My Hometown. And Water


We live in Devizes, a town which nudges the contours of Salisbury Plain: an army redoubt devoted to the prevention of significant war, and home not just to military training exercises but to strange goings on.

Ghostly goings on, actually, and there is a supernatural component to life here which is pretty undeniable.

It is a weird but wonderful place, bifurcated by the canal, which includes Caen Hill locks, a frightening disclosure of the inventiveness of the human mind. The locks were designed to fight against gravity. I’m not saying I agree with the aspiration, but the completion (5 mins away from me) is pretty darned impressive. 29 humanly contrived locks lift a small barge half a mile.

I will return to this point presently. Getting back to Devizes.

Why strange? Because the people speak affectionately of people who passed away 50 years ago. Why wonderful? For the same reason. In this life we keep people alive by talking of them.

We are also haunted, by the way. The town governs a system of tunnels, bequeathed by smugglers and highwaymen. Every pub claims its own ghost, jealously guarded:

The Black Swan Hotel, Devizes – The Ghost In Room 4. (

The owners of The Castle Hotel insist that their ghost is better. Because he (I don’t do spectral pronouns) has been seen more recently.

The criterion seems to be this: that the more of a ghost you are the more often you announce your presence.

Are ghosts mere absorptions of memory into architecture? Maybe. A town survives because it absorbs the memories of the people who shaped it. But the architecture of a building changes moment to moment…so how is the “memory” preserved?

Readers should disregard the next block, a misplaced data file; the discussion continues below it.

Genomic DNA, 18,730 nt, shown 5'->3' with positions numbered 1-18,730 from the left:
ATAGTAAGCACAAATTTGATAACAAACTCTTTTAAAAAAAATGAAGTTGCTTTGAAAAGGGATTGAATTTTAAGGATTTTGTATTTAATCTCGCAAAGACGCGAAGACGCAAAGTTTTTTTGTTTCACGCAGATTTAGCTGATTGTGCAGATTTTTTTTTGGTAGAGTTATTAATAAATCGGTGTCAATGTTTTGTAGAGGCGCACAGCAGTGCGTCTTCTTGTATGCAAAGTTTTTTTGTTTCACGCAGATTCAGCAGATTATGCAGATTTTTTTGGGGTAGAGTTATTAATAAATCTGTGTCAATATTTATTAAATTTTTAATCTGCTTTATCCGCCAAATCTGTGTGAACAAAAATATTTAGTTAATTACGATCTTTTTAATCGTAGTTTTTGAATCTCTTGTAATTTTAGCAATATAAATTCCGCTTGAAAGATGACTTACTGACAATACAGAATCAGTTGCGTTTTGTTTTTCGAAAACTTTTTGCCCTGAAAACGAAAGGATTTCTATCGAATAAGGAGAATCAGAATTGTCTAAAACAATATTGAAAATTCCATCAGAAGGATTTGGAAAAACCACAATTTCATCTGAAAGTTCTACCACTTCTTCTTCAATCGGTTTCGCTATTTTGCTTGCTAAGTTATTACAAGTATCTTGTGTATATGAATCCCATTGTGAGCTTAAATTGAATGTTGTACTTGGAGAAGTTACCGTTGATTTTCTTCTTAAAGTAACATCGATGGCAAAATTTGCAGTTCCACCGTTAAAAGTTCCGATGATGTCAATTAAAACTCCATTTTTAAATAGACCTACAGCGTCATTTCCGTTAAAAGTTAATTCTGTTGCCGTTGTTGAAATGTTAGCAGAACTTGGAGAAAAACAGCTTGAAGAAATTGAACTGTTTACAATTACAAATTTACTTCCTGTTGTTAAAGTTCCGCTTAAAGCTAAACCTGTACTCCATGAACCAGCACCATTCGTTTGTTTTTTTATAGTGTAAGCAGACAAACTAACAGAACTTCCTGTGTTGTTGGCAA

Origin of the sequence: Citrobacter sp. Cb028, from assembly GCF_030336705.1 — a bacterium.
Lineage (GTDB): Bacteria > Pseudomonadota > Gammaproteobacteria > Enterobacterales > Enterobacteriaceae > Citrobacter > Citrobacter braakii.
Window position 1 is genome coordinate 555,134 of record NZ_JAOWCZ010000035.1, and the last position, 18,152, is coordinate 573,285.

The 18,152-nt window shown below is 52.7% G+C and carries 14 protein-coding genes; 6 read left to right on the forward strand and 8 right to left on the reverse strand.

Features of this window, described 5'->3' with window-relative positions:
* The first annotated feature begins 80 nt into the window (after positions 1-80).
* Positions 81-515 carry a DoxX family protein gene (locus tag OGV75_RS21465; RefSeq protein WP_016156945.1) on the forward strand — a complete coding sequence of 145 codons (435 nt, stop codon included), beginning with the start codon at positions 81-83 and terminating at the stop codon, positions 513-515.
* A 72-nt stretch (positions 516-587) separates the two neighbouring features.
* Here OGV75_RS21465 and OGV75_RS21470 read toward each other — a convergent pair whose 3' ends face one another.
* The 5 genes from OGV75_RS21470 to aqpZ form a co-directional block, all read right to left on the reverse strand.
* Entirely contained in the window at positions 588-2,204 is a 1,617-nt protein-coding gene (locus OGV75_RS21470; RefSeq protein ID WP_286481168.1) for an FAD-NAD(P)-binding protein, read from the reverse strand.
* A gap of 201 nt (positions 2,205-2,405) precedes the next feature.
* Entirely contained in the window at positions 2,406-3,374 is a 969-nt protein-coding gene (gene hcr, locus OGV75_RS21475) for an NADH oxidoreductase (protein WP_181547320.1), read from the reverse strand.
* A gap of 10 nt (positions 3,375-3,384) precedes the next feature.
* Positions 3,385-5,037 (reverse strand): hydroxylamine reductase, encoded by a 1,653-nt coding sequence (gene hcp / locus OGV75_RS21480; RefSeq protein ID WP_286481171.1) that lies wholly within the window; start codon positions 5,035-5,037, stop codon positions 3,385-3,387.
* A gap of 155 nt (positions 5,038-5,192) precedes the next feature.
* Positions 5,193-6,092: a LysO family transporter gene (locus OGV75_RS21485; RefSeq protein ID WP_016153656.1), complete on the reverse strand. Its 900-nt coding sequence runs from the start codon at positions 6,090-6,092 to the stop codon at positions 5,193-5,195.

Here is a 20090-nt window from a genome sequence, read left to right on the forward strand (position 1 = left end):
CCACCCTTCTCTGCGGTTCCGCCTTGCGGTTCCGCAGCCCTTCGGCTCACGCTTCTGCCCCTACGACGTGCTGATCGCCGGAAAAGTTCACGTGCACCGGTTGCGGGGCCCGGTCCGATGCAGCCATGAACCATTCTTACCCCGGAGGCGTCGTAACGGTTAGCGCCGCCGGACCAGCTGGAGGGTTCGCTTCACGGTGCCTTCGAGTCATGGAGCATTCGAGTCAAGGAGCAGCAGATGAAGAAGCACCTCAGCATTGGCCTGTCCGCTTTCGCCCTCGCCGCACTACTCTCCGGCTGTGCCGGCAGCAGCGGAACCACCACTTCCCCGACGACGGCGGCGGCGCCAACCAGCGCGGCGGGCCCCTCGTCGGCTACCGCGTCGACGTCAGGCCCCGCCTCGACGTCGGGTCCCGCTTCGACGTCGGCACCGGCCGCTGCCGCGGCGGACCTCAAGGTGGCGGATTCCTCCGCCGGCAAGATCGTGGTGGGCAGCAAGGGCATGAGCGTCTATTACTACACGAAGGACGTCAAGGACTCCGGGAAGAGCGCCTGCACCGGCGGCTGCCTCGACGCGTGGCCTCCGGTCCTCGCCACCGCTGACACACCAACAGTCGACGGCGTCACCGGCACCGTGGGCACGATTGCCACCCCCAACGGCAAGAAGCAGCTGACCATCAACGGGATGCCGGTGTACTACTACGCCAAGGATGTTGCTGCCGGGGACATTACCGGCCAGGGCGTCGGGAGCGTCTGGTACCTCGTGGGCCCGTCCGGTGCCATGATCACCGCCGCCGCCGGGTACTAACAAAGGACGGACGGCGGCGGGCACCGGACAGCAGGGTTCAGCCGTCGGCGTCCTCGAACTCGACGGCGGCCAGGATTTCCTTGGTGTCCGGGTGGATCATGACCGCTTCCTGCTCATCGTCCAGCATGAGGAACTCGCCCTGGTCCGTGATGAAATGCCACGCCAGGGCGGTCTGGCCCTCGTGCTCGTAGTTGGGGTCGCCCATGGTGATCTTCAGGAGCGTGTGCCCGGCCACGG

I believe that ghosts are lost sprits seeking a home, and clinging- in many cases- to their nearest point of comfort. I think they have (limited) agency. I don’t consider that proposition to be any more contentious than the claim that God is insisting on a celestial waiting list.

My view is this: that there is something about the flow of water, that the rhythm of a river, or canal, facilitates spiritual surprises. Rivers do their own thing, and we accommodate them.

Our Lord was impeccably conscious of the fundamental importance of water, and of the people who entrusted their life to the sea. Jesus saw that the fishermen had the form of bravery he required.

More recently:

The real star of this video is the Thames, which is unapologetic in its inconsistent windings. This is a river which demands in its contortions a form of respect.

But, yes, Devizes: a small town which identifies itself in terms of the Kennett and Avon canal has generated in myself and my son deep reservoirs of affection. Because of the canal.

From Baptism to Death, water is elemental. My beautiful son came fully in my direction after the acceptance of Holy Water.

Water…after God and Jesus is the most mysterious thing of all.

If you disagree, ask yourself why the dripping tap is both irritating and comforting at the same time.

Jesus announced himself through water. And at His death, the Centurion’s spear discovered it. Along with His blood. They were presented together.

What does that tell you?

The ghosts of my wonderful hometown are connected to its history; the history is shaped by the canal.

Never overlook the importance of water.

Sean Walsh is a former university teacher in the philosophy of mind. That was a while ago – but he keeps up with the subject. 2015-2017 he was slightly homeless. He now writes and is the very proud father of a wonderful child. He is grateful for everything he has.